Not so hot line

A week of IT

Not so hot line

Everyone in New Zealand has a David Lange story, it would seem, and here at E-tales we're no exception.

Lange was keynote speaker at one of the early Computerworld Excellence Awards and he told the only techie story he knew, or so he said.

When the French Secret Service bombed the Rainbow Warrior, the PM's office realised it didn't have any way of quickly getting in touch with embassies around the world, so it ordered the Post Office to install a red phone on the PM's desk. The phone was installed but wouldn't work, despite various technicians being sent to diagnose the problem.

Many weeks later, a seasoned techie called in at the Prime Minister's office.

— The phone is working now, Mr Lange, he told a pleased premier.

— Excellent. What was the problem? boomed Lange, expecting a technical answer.

— That line had a toll bar on it."

An Apple a day ...

Ah, the youth of today and their technology. Here at E-tales we've discovered it's all about the branding. One younger team member (okay, a three-year-old daughter) was delighted when Dad brought home a new laptop to play with. She clearly identified it early on as "The Apple" and now won't go near the old Acer, even though it has Reader Rabbit pre-loaded. The PowerBook is silvery, glows in the dark and has a much funkier slide-show of photos of said three-year-old who is also, apparently, it's keeper.

More disconcertingly, when a new mouse arrived it was immediately recognised as an Apple mouse and carted off to be paired with the PowerBook. How do they know?

New twist on ankle-biters

Borland chief process officer Bill Curtis turned up in Wellington last week sporting an ankle injury that had necessitated a wheelchair when he got off the plane. He was apparently less than impressed when a fire drill was called at the Majestic Centre during a presentation there. The injured ankle got a good workout as Curtis traipsed down 28 flights of stairs.

In a further twist, it now turns out that the poor chap had not twisted his ankle, as he thought — unbeknownst to him, he had been bitten by a poisonous spider while sojourning in the US.

Don't shoot the (speed) camera

What should one do when approaching a speed camera — fast? The traditional Kiwi approach has been to shoot it down. Effective, but a bit drastic we feel. Given this, E-tales was amused to read about a new development across the ditch in New South Wales. It seems an Aussie speed merchant managed to get the case against him dismissed by arguing that the Roads and Traffic Authority (RTA) could not prove its vital photographic evidence was "secure".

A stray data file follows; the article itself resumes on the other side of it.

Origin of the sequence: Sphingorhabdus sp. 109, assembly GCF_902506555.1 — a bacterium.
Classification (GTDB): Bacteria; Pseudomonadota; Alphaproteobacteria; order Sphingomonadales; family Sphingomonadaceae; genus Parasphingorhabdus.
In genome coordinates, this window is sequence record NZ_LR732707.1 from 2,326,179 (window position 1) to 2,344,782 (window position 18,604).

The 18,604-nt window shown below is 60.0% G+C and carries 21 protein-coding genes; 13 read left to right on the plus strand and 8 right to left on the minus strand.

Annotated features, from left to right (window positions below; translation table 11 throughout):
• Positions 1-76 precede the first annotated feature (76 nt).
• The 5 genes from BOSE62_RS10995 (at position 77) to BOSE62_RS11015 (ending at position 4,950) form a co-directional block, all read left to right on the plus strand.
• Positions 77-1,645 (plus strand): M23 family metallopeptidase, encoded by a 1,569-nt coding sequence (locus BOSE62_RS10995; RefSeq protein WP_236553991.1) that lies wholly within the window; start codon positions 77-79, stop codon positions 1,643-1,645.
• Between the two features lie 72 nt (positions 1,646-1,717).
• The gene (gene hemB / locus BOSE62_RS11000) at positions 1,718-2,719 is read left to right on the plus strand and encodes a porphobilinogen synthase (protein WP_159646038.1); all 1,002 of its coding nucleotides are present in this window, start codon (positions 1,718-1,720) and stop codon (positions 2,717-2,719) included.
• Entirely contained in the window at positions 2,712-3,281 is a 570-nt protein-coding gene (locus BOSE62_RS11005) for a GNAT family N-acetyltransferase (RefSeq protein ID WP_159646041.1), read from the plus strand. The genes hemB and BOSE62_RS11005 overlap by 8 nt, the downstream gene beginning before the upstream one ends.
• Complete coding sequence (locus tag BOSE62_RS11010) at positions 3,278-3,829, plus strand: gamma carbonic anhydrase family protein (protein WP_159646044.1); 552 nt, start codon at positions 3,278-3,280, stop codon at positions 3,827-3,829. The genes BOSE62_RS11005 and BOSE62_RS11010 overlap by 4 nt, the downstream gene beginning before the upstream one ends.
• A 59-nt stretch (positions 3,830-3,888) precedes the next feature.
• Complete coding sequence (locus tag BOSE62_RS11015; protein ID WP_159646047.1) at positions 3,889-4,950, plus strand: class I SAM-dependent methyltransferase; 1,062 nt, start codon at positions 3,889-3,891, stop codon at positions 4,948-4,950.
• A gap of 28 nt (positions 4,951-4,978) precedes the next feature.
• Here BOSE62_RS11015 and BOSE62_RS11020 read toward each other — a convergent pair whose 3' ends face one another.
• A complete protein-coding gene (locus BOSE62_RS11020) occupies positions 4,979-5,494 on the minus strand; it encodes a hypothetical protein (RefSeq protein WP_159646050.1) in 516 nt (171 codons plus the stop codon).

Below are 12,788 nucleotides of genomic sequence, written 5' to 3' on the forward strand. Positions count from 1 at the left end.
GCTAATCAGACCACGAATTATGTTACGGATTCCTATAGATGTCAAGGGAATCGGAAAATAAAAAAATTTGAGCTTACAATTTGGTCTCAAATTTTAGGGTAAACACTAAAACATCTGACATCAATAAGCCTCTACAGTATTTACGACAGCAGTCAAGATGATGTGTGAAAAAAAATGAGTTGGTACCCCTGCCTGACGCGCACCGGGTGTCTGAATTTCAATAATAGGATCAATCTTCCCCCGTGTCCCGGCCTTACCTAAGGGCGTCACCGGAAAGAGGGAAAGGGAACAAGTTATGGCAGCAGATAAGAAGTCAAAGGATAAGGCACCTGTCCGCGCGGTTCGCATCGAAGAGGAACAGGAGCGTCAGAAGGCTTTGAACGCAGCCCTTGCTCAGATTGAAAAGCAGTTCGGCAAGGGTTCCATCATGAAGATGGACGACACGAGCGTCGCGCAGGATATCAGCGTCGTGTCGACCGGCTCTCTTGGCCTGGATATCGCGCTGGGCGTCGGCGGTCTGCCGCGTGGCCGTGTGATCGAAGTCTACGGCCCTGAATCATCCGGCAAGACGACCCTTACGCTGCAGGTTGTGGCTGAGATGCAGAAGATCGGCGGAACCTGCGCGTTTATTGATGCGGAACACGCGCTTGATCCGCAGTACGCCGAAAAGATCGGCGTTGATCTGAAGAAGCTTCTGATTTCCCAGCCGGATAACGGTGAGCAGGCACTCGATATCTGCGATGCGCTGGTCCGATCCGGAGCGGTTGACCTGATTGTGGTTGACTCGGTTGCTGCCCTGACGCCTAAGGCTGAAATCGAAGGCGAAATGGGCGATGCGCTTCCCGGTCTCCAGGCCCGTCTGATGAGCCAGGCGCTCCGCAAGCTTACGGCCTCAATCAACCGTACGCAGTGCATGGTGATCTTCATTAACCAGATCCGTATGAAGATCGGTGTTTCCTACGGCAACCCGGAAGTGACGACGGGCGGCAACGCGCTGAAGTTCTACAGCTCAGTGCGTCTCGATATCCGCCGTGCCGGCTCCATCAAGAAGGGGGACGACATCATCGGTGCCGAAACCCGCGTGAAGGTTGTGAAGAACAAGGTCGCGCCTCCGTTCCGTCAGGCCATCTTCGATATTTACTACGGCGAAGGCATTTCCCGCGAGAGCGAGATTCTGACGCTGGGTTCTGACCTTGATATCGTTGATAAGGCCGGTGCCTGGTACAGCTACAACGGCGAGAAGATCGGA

He argued that the MD5 algorithm used to store such evidence can be tampered with — which is just what a group of Chinese boffins have done. The speed merchant won his case.

Lost boys

Lost: He's got a sweet grin and a nice glossy coat. Loves people so is inclined to wander. Last seen at the pub down the road.

A new website,, aimed at reducing the market for stolen goods in New Zealand, features a very comprehensive list of categories. Along with machinery, mobiles and pets, is the "people" category. E-tales wonders if home-challenged boyfriends count?

Please hold

We enjoyed this story from a journalists' mailing list, posted by a journo who accidentally hung up on a PR rep who was in the middle of a passionate rave about the superior qualities of a customer's product.

"I sat there feeling sheepish for a few moments and thought they'd call again," our correspondent reports. "After waiting perhaps 20 seconds I thought I should call them back. I pulled up the number from my address book and hit the button

to dial them.

"I hadn't lost them at all. In fact, they were still in the midst of their spiel on the other end of the phone — oblivious to my absence!"

The journo estimates the PR patter carried on for at least 45 seconds without even noticing no-one was on the line to listen.

E-tales is edited by Jo Bennett. Email your tales of wit and woe to

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